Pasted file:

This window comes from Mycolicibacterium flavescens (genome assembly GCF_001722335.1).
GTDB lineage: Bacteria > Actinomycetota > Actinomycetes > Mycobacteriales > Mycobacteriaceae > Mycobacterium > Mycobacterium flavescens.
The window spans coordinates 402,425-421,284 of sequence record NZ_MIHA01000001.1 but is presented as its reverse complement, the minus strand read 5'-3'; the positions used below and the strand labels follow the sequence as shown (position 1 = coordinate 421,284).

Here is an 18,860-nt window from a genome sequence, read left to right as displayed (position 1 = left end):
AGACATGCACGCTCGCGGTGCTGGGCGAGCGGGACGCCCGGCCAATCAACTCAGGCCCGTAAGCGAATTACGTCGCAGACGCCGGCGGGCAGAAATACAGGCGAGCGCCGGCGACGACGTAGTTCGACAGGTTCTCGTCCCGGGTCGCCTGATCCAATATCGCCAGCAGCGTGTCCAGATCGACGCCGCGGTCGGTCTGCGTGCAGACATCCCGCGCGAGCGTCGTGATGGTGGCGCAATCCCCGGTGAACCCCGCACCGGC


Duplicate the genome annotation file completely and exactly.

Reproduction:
This window comes from Mycolicibacterium flavescens (genome assembly GCF_001722335.1).
GTDB lineage: Bacteria > Actinomycetota > Actinomycetes > Mycobacteriales > Mycobacteriaceae > Mycobacterium > Mycobacterium flavescens.
The window spans coordinates 402,425-421,284 of sequence record NZ_MIHA01000001.1 but is presented as its reverse complement, the minus strand read 5'-3'; the positions used below and the strand labels follow the sequence as shown (position 1 = coordinate 421,284).

Here is an 18,860-nt window from a genome sequence, read left to right as displayed (position 1 = left end):
AGACATGCACGCTCGCGGTGCTGGGCGAGCGGGACGCCCGGCCAATCAACTCAGGCCCGTAAGCGAATTACGTCGCAGACGCCGGCGGGCAGAAATACAGGCGAGCGCCGGCGACGACGTAGTTCGACAGGTTCTCGTCCCGGGTCGCCTGATCCAATATCGCCAGCAGCGTGTCCAGATCGACGCCGCGGTCGGTCTGCGTGCAGACATCCCGCGCGAGCGTCGTGATGGTGGCGCAATCCCCGGTGAACCCCGCACCGGC